Brain, thank you for the great information. I definitely appreciate your insight on the topic.I definitely feel good about my composition skills, but it's something you can still spend a lifetime perfecting. However, knowing how to communicate with programmers alone seems to make it worth it for me to learn programming. I'm working on a project now and we have to work pretty hard to understand each other at times :)

 

Where is a good resource for learning audio scripting?

 

Stormwave, those are some great points as well. Even using "middleware" changes how I compose and record sounds, so understanding the principles of implementation might improve my whole processes. 



#5 Valoon   GDNet+   -  Reputation: 435

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Posted 11 August 2014 - 05:26 PM

Honestly I know "The Audio Programming Book" which is not about implementing but 100% about audio. But you really need to know code before starting it because they do an introduction about C and C++ which is 50 pages (out of 800) for the two and then they just dive "deep". If you've never studied code before you will not get it with just their intro (at least I don't think so but I might be wrong).

 

So I would start with a book on C/C++ (there is a billion of them) and then go to the one above.

 

I don't think there is any about just implementing because impleting really is just (I know for Wwise) taking the numbers it gives you and putting them at the right place in the right way in the code. So you really need to get the whole code.


Edited by Valoon, 11 August 2014 - 05:36 PM.


#6 musicbender   Members   -  Reputation: 234

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Posted 11 August 2014 - 09:12 PM

Valoon, that was explained really well, thanks. From what I understand C# is a bit easier to learn and it is used in Unity -- is that correct? Could I just learn within Unity at least initially?

 

Also, just a bit confused on the terminology here, but a lot of people tell me scripting is easier and more practical. Is that the same thing as what you described as implementation, Valoon?



#7 Valoon   GDNet+   -  Reputation: 435

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Posted 12 August 2014 - 07:49 AM

First I need to say I am not a real pro programmer, I am an audio guy too but I do have a big interest in programming.

 

What I know about C# I learned it with Unity, so yes it's correct it is in Unity. I think you could learn everything about C# in Unity actually. It's not limited, to my knowledge, they just have some premade functions/classes to help you program games on their engine. But you can very well make your own if you feel like it/have too.

The big bonus here is so many people code in C# in Unity so you have almost endless help on google/youtube/unity website.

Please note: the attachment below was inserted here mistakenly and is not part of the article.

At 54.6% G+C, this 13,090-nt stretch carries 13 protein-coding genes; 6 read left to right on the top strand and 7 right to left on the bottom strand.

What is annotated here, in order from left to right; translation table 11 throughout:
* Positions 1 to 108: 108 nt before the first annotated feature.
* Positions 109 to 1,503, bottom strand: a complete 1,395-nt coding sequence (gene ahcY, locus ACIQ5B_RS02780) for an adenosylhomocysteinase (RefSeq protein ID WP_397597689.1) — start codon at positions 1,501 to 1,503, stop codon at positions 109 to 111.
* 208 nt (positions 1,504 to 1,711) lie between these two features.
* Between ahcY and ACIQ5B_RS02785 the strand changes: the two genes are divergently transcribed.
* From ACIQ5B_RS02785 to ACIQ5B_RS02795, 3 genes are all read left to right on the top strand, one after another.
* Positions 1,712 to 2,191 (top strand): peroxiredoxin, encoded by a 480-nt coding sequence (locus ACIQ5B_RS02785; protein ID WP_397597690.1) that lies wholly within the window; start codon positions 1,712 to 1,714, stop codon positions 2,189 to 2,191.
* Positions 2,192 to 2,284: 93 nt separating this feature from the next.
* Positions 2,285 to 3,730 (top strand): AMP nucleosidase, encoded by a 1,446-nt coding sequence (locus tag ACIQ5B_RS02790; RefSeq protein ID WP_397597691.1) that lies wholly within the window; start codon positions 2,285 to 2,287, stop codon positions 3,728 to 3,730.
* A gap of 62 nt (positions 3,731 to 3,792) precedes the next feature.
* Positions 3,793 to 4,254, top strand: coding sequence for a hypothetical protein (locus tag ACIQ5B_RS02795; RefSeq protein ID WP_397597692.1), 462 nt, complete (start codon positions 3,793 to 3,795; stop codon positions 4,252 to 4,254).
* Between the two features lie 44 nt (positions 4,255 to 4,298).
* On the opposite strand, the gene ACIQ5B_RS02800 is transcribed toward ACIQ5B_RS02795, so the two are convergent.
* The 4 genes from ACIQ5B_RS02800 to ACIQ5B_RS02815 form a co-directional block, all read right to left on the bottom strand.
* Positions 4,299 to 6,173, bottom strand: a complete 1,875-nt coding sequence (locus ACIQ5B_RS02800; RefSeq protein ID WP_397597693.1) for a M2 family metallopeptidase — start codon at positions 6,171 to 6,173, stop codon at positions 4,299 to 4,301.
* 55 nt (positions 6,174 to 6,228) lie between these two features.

You will need a lot of patience tho but that's true for every language.

 

C# is also indeed easier to learn (It is my favorite language to be honest) but I am 95% sure it's never used by the audio programmers. When I see job offers for them they ask for strong C/C++ skills and not C#.

On the bright side knowing C# makes it way easier to understand C/C++.

 

For the scripting part, I think this is what programmers call the programming that is pretty high level (meaning that it's not the basics of the code it's basically the final part of it). It's mostly what you do in Unity. For example they have a class called "Input" which will help you to tell what key the player used on his keyboard or mouse so you just use this but you don't have to worry about what's bellow and how it is actually done.

This is exactly what Unity does, the very hard part, like how they handle physics and stuff like this is hidden and you can use what they made to make your game, this way you don't need to be a software engineer to make a small game.

There is also scripting languages like LUA or Python that are easier than all of the ones above. If you have no clue at all about programming this website is nice for basics with Python : http://www.codecademy.com/fr/tracks/python

 

 

Long story short I think starting with Unity in C# is the best thing you can do if you are into games. The Python link I gave is good if you really know nothing but it gets boring fast because you don't really do "cool" things.

 

But even tho I'm pretty confident in what I say, it'd be cool to have a real programmer answer this.



#8 musicbender   Members   -  Reputation: 234

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Posted 13 August 2014 - 11:11 AM

Thanks Valoon! So, it looks like starting with C# within Unity is the best bet for me. Once I get a grasp on that I may then look into C/C++. For now, I just want to learn how to implement my audio and FMOD projects in the game code and go from there. That way when the game is release I can go all Shake'n Bake and scream "and I helped!" :)

 

I've bought a couple books and it's actually quite invigorating stuff so far! So, what tuts would anyone recomend to learn C# (for the first-time programmer) within Unity. I'll be learning on a mac so all of the visual studio tuts won't help me much anyways. 



#9 Valoon   GDNet+   -  Reputation: 435

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Posted 13 August 2014 - 11:26 AM

I'd say you should watch the Unity tutorials on their website if you code in Unity. It's a great start.